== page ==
Guglielmi said “an investigation into the cause and manner” of how the substance entered the White House is ongoing. There is no indication that the cocaine’s discovery disrupted White House operations.
President Biden was at Camp David over the weekend and did not return to the White House until Tuesday morning for a series of events celebrating Independence Day. The president, who met with the Swedish prime minister in the Oval Office on Wednesday, did not respond to questions from reporters about the discovery.
Karine Jean-Pierre, the White House press secretary, also declined to discuss the incident on Wednesday, referring questions to the Secret Service, which is overseeing the investigation.
“It is under investigation by the Secret Service,” she said. “This is in their purview, and so we’re going to allow certainly the investigation to continue.”
She said the White House has confidence the Secret Service “will get to the bottom of this.”
Jean-Pierre added that Biden was briefed on the matter, and she stressed that many outsiders set foot in the area where the cocaine was found.
“This is a heavily traveled area of the campus of the White House,” she said. “It is where visitors to the West Wing come through.”
Law enforcement officials cautioned that because the area where the cocaine was discovered is so highly trafficked, it may be difficult to determine who was responsible for bringing the drug into the White House.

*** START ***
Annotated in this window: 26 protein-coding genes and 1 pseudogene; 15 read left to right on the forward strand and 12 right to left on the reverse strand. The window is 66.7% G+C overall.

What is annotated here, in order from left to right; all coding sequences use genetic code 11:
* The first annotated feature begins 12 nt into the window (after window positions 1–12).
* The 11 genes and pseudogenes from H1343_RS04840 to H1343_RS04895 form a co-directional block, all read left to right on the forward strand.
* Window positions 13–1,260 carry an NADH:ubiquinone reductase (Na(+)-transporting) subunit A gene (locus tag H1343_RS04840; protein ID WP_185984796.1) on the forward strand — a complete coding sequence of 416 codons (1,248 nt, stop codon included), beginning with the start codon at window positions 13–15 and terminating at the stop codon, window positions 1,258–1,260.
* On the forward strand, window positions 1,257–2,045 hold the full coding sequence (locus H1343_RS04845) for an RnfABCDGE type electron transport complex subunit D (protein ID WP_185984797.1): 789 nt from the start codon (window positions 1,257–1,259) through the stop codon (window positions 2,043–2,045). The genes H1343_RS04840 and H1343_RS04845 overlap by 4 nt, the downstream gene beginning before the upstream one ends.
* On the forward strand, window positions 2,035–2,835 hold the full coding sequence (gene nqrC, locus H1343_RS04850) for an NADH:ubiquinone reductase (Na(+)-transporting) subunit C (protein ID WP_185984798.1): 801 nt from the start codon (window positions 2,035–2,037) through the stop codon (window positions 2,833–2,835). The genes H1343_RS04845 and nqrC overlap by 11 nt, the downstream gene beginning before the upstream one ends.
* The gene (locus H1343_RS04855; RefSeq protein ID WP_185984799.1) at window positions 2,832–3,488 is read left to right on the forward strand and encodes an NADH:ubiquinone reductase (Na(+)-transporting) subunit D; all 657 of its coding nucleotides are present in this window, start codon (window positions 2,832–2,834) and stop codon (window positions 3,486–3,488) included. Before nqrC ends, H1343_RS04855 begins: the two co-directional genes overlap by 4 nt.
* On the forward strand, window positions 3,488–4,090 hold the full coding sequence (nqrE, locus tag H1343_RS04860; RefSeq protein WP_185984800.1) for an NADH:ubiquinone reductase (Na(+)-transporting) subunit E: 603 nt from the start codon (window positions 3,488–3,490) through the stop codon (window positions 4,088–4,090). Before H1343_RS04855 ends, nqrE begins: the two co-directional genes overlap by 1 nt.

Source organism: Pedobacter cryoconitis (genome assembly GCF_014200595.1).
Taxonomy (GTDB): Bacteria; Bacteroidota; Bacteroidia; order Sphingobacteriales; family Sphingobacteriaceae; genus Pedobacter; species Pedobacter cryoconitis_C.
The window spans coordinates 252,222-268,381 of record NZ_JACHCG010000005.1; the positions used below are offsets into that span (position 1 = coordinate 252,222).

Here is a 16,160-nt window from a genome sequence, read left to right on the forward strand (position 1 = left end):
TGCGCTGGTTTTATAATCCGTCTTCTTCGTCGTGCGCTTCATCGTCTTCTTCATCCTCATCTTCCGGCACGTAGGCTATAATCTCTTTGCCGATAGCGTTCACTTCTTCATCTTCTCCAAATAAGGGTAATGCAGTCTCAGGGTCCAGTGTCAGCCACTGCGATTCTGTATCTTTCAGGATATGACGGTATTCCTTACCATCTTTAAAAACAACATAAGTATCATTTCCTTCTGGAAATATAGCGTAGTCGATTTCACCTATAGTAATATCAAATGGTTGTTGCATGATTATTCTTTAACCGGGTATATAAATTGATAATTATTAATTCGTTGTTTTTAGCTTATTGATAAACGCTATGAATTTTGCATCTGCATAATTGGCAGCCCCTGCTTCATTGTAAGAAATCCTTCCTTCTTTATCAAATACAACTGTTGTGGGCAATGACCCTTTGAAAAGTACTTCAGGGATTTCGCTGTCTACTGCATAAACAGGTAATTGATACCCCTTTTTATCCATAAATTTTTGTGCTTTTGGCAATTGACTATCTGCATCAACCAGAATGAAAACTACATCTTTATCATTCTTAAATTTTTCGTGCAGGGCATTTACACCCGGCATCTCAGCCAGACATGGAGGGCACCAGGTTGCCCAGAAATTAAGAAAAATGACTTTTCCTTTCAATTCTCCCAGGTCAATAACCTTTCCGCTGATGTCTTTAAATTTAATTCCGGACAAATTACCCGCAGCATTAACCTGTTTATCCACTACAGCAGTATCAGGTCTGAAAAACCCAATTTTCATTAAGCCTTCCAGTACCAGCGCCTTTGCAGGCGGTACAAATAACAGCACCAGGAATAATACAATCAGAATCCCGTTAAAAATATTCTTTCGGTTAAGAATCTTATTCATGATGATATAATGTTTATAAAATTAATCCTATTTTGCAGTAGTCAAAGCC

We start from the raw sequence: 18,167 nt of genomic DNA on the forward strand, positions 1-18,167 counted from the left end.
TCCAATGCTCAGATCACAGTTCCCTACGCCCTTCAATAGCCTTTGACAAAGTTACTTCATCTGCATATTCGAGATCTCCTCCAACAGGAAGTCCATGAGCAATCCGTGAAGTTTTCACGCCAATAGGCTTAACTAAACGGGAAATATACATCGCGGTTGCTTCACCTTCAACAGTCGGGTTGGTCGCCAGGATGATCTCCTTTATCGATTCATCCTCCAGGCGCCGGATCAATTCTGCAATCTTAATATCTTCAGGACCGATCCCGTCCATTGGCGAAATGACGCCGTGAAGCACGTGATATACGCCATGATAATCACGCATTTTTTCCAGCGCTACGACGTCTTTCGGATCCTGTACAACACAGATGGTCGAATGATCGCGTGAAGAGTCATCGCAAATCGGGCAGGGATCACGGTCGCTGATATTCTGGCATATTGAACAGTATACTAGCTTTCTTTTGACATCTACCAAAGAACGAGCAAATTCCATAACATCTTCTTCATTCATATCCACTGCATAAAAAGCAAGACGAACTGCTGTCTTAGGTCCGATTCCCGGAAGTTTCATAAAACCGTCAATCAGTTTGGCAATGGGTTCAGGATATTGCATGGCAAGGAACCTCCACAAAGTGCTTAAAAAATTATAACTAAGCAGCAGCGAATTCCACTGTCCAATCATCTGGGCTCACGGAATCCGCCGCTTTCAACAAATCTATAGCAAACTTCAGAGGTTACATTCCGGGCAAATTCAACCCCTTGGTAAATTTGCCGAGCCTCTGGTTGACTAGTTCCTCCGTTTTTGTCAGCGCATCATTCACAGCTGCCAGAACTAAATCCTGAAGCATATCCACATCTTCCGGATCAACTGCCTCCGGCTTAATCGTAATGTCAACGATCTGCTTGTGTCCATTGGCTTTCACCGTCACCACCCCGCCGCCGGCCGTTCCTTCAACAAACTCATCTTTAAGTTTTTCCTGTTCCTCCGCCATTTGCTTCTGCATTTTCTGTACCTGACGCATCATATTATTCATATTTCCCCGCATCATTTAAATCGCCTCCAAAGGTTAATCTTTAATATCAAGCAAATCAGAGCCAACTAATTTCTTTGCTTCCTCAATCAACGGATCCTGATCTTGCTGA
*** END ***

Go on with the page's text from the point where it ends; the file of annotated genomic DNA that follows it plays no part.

Authorities are analyzing visitor logs from Sunday as well as looking for any surveillance video that may be available. All White House visitors must submit personal information to the Secret Service, including their Social Security number and date of birth.
The Biden White House has reinstated a policy, suspended during the Trump years, of publicly releasing the names of all visitors — but the names are only released months after the visit. The most recent disclosures are for visitors from March 2023.
White House staffers are authorized to give guests tours of the West Wing, which often occur at night or on weekends. Guests are required to go through security screening before entering the White House complex and then are asked to leave their phones in small boxes just before entering the West Wing. Officials said the substance was found near these boxes.
On the tours, guests are shown the ground floor and the first floor of the West Wing. They are able to peek inside the Oval Office, the Cabinet Room and the Roosevelt Room, areas that tend to be a source of great interest for many visitors. Jean-Pierre said such tours were conducted Friday, Saturday and Sunday.
Sen. Tom Cotton (R-Ark.) sent a letter to the director of the Secret Service on Wednesday asking for more information about the incident and for details about the agency’s security protocols for the White House.
“I urge you to release that information quickly, as the American people deserve to know whether illicit drugs were found in an area where confidential information is exchanged,” Cotton wrote. “If the White House complex is not secure, Congress needs to know the details, as well as your plan to correct any security flaws.”